makeupally cbd oil for face

100 MG CBD Facial Oil

We had high hopes for e.l.f.’s 100 MG CBD Facial Oil, but the potent fragrance throws off what could have been a great, budget-friendly CBD product.

To start, the fact that this CBD oil is packaged in a clear glass bottle puts the formula at risk of degradation due to light exposure. This means it needs to be stored somewhere dark (i.e. tucked away in a drawer), to limit light exposure that would otherwise weaken the CBD and other plant ingredients this contains. That’s not a deal-breaker, but it is an important factor to take to note of.

The bigger issue is that this CBD oil is strongly fragranced, which e.l.f. claims “helps reinvigorate the complexion with notes of Japanese citrus and chamomile.” Considering the scent is strong enough to linger, that’s a red flag for skin irritation that can pro-age skin in the long run (see More Info for an in-depth explanation of the repercussions).

That aside, this CBD oil offers some great benefits… but there’s aspects to the formula that differ from the brand’s other (better) CBD products we’ve reviewed. Cannabidiol (CBD) isn’t listed; rather, this contains PCR hemp oil. PCR stands for “Phyto Cannabinoid Rich” hemp oil, which is said to offer a range of cannabinoids, CBD being the dominant strain. e.l.f. provides an official certificate of analysis verifying this product’s CBD content on their website, showing it meets the claimed amount of 100 milligrams, so despite “cannabidiol” not being specified on the ingredient list , this does appear to be a legitimate source of CBD.

This is good news considering CBD delivers a powerful anti-inflammatory effect that can help keep skin looking healthy and young, while providing immediate soothing relief. Those benefits are complemented by other plant oils in the formula, including sunflower, sweet almond, marula and grape seed as beneficial sources of antioxidants and replenishing moisture for dry skin. This oil does a nice job of sinking into skin without feeling overly heavy or greasy.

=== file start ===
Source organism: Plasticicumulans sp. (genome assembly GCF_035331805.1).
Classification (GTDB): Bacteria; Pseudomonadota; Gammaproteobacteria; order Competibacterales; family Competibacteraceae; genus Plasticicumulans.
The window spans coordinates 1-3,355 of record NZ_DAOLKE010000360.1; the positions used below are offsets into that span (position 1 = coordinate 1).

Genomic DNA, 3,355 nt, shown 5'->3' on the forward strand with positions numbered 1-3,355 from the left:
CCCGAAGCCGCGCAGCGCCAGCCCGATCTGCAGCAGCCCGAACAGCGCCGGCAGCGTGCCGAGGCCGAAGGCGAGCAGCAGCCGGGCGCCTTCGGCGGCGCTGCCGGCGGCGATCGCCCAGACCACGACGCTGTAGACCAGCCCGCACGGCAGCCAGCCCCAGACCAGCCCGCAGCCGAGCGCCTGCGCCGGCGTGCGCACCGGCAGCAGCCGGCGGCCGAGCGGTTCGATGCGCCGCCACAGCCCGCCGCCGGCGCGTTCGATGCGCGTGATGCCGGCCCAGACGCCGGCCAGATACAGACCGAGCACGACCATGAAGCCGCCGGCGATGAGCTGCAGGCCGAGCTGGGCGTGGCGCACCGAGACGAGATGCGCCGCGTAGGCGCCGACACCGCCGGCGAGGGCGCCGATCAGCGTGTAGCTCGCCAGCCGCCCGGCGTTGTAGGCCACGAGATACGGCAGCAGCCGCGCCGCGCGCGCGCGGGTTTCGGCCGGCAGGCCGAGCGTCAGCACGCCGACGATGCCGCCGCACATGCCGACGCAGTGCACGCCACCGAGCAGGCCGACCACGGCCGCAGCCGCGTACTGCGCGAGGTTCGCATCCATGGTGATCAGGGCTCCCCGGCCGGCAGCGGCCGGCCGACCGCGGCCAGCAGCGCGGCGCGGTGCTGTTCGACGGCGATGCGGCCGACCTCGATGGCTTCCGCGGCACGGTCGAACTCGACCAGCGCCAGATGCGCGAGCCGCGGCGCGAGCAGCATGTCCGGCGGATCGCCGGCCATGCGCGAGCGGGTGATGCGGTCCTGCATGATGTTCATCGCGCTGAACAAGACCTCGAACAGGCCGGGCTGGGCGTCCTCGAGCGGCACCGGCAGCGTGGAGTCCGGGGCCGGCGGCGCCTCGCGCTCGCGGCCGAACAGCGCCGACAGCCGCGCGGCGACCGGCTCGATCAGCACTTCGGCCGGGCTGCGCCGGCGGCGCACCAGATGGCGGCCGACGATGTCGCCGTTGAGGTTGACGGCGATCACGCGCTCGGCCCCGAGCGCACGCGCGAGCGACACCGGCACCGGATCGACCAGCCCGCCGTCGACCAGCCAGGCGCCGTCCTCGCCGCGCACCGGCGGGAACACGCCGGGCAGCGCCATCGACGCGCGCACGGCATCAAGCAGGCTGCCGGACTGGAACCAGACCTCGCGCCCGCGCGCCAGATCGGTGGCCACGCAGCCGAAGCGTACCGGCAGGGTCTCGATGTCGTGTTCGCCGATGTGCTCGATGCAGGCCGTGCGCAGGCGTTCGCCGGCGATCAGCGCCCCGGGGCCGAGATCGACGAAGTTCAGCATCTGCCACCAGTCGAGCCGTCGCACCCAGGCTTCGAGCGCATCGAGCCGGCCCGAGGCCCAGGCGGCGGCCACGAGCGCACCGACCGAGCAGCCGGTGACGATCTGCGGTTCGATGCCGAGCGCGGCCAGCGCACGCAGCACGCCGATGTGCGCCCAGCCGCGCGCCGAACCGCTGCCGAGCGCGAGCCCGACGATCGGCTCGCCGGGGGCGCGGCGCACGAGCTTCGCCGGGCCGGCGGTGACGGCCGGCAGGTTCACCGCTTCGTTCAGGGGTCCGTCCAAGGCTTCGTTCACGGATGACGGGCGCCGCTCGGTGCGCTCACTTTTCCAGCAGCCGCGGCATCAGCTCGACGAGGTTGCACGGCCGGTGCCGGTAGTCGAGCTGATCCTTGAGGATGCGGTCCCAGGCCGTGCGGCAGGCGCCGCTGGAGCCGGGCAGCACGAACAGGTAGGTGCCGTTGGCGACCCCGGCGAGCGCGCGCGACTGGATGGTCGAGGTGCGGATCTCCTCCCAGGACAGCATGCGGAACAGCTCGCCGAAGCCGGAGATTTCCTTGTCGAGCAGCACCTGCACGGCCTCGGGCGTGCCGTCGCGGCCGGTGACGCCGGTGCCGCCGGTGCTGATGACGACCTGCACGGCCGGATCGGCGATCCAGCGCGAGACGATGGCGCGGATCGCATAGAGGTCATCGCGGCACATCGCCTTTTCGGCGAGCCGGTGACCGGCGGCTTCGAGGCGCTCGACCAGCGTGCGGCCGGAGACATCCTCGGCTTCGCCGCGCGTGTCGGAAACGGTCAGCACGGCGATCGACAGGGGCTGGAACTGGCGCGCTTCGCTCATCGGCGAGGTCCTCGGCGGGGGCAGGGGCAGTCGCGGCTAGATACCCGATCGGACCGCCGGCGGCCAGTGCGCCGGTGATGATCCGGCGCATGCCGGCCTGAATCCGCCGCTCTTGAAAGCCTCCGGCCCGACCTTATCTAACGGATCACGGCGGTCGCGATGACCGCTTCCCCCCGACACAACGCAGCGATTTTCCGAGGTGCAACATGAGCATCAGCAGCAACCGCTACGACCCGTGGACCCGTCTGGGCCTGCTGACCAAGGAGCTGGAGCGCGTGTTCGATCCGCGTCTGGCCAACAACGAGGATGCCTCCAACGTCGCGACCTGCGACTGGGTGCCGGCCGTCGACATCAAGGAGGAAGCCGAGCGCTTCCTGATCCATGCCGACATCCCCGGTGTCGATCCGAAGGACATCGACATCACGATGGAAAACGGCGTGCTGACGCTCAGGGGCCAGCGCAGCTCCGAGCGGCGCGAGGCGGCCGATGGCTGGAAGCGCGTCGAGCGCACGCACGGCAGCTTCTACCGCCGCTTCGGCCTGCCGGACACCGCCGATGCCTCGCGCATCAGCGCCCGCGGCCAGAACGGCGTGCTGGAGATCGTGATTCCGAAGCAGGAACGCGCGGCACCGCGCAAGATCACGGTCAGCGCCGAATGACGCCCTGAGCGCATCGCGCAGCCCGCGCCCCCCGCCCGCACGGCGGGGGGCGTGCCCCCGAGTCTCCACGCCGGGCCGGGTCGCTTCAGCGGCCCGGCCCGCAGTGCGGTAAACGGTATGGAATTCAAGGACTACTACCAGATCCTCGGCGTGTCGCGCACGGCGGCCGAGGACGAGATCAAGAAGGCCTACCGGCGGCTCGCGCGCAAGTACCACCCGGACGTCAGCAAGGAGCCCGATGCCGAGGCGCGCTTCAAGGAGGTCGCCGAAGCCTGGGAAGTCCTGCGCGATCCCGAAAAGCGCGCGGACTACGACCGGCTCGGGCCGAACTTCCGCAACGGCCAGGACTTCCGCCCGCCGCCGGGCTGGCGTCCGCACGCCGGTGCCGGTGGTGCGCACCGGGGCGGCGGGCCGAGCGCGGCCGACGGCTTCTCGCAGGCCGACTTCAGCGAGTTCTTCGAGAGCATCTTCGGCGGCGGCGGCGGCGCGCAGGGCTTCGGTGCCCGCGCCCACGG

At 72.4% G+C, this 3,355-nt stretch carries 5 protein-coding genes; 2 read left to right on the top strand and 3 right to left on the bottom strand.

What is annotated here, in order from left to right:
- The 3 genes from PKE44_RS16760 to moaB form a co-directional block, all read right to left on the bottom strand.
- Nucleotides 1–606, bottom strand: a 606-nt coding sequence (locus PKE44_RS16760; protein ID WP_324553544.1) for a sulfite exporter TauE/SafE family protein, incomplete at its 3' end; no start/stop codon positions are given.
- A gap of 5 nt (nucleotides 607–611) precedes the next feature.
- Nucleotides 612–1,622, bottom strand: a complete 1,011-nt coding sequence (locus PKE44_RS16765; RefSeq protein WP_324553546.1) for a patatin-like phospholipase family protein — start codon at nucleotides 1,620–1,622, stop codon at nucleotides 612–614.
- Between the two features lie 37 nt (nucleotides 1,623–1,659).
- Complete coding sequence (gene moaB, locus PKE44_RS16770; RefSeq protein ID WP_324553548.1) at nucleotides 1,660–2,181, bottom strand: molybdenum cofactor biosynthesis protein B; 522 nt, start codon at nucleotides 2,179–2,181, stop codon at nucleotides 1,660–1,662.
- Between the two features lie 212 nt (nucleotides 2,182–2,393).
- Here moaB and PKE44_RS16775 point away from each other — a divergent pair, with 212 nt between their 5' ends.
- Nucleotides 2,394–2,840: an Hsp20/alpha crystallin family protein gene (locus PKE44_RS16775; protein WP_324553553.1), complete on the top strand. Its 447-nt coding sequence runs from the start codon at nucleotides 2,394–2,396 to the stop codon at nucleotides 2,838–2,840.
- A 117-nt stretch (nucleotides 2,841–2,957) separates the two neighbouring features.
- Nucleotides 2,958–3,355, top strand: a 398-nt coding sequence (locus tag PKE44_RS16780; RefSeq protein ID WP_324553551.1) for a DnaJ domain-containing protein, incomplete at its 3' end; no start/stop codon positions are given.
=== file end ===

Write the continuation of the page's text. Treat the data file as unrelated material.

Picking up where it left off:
The bottom line: Without the fragrance issue, we’d rate this CBD oil higher, but as is, that’s a major drawback. Peruse our list our top-rated CBD products for fragrance-free options.

  • Contains inflammation-reducing CBD to soothe skin and halt signs of aging.
  • Non-fragrant plant oils add antioxidants and moisture replenishment for dry skin.
  • Highly fragrant formula poses a risk of irritation.
  • Clear glass bottle packaging must be stored away from light.

Why Fragrance I s a Problem for Skin: Daily use of products that contain a high amount of fragrance, whether the fragrant ingredients are synthetic or natural, causes a chronic sensitizing reaction on skin.

This reaction in turn leads to all kinds of problems, including disrupti ng skin ’ s barrier , worsening dryness, increasing or triggering redness, depleti ng vital substances in skin ’ s surface, and generally preventing skin from looking healthy, smooth, and hydrated. Fragrance free is always the best way to go for all skin types.

A surprising fact: Even though you can ’ t always see or feel the negative effects of fragrant ingredients on skin , the damage will still be taking place , even if it ’ s not evident on the surface. Research has demonstrated that you don ’ t need to see or feel the effects of irritation for your skin to be suffering. Much like the effects from cumulative sun damage, the negative impact and the visible damage from fragrance may not become apparent for a long time.

References for this information :
oxicology In V itro , February 2018, pages 237-245
Toxicological Sciences , January 2018, pages 139-148
Biochimica and Biophysica Acta , May 2012, pages 1410 – 1419
Aging , March 2012, pages 166 – 175
Chemical Immunology and Allergy , March 2012, pages 77 – 80
Experimental Dermatology , October 2009, pages 821 – 832
Skin Pharmacology and Physiology , 2008, pages 191 – 202
International Journal of Toxicology , Volume 27, 2008, Supplement , pages 1 – 43
Food and Chemical Toxicology , February 2008, pages 446 – 475
American Journal of Clinical Dermatology , 2003 , pages 789 – 798